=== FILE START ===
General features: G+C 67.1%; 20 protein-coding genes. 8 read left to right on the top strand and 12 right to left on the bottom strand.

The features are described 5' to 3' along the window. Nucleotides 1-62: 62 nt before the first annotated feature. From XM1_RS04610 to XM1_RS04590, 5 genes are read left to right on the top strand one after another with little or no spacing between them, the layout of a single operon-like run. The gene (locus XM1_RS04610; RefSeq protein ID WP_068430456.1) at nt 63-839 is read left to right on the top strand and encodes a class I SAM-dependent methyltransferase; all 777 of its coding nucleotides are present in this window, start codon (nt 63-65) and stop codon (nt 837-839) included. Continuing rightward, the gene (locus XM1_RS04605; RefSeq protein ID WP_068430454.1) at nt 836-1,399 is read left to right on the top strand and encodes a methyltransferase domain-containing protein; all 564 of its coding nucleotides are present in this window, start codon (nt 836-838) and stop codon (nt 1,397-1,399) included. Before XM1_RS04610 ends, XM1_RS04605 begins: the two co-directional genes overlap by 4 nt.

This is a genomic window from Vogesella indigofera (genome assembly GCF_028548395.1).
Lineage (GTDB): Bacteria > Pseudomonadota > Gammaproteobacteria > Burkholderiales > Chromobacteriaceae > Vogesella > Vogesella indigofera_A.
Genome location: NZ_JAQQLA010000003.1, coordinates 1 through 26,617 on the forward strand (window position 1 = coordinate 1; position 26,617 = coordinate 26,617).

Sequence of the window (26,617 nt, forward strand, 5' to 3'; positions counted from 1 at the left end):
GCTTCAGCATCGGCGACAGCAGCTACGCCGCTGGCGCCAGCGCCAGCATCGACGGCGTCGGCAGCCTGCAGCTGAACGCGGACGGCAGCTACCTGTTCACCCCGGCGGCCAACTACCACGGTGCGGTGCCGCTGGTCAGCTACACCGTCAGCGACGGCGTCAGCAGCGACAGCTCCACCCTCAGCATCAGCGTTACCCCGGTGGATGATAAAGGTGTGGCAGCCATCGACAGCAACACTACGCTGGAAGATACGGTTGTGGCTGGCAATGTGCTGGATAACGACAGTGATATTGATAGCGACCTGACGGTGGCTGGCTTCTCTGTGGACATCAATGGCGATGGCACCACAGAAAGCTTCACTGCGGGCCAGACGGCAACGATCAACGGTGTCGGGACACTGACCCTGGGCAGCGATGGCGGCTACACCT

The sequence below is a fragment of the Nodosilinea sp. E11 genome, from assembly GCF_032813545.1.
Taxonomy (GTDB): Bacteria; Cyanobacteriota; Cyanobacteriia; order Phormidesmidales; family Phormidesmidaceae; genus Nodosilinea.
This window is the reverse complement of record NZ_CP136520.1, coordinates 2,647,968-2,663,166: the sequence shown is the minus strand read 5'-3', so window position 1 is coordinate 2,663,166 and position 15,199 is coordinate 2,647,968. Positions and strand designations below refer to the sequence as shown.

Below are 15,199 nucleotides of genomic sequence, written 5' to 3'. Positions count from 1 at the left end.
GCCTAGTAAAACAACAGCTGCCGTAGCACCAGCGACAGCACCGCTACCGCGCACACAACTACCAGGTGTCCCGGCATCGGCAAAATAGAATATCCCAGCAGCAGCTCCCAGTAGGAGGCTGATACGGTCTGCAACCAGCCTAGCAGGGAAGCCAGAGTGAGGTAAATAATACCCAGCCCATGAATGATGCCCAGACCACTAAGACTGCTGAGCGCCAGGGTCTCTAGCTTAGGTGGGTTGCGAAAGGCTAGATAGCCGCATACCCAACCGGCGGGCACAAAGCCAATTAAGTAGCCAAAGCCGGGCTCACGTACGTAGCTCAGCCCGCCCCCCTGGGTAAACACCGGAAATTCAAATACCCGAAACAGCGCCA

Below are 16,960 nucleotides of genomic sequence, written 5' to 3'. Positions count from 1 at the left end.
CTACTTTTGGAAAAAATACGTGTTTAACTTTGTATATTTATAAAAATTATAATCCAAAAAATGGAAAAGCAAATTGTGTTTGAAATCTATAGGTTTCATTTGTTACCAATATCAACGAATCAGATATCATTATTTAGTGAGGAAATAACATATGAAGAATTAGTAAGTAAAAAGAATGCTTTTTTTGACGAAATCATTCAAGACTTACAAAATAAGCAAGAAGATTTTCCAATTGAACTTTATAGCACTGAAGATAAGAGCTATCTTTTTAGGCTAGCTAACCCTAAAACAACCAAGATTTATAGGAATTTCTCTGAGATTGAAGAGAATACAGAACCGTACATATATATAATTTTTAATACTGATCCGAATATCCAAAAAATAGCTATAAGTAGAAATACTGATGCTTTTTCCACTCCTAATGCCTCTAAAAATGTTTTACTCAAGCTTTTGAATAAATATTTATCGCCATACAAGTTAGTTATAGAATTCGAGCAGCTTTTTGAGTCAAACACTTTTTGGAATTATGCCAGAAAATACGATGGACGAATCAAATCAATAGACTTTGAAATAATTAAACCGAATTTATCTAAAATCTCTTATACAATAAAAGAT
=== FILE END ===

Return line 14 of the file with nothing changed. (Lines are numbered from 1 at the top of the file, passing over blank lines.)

CTACTTTTGGAAAAAATACGTGTTTAACTTTGTATATTTATAAAAATTATAATCCAAAAAATGGAAAAGCAAATTGTGTTTGAAATCTATAGGTTTCATTTGTTACCAATATCAACGAATCAGATATCATTATTTAGTGAGGAAATAACATATGAAGAATTAGTAAGTAAAAAGAATGCTTTTTTTGACGAAATCATTCAAGACTTACAAAATAAGCAAGAAGATTTTCCAATTGAACTTTATAGCACTGAAGATAAGAGCTATCTTTTTAGGCTAGCTAACCCTAAAACAACCAAGATTTATAGGAATTTCTCTGAGATTGAAGAGAATACAGAACCGTACATATATATAATTTTTAATACTGATCCGAATATCCAAAAAATAGCTATAAGTAGAAATACTGATGCTTTTTCCACTCCTAATGCCTCTAAAAATGTTTTACTCAAGCTTTTGAATAAATATTTATCGCCATACAAGTTAGTTATAGAATTCGAGCAGCTTTTTGAGTCAAACACTTTTTGGAATTATGCCAGAAAATACGATGGACGAATCAAATCAATAGACTTTGAAATAATTAAACCGAATTTATCTAAAATCTCTTATACAATAAAAGAT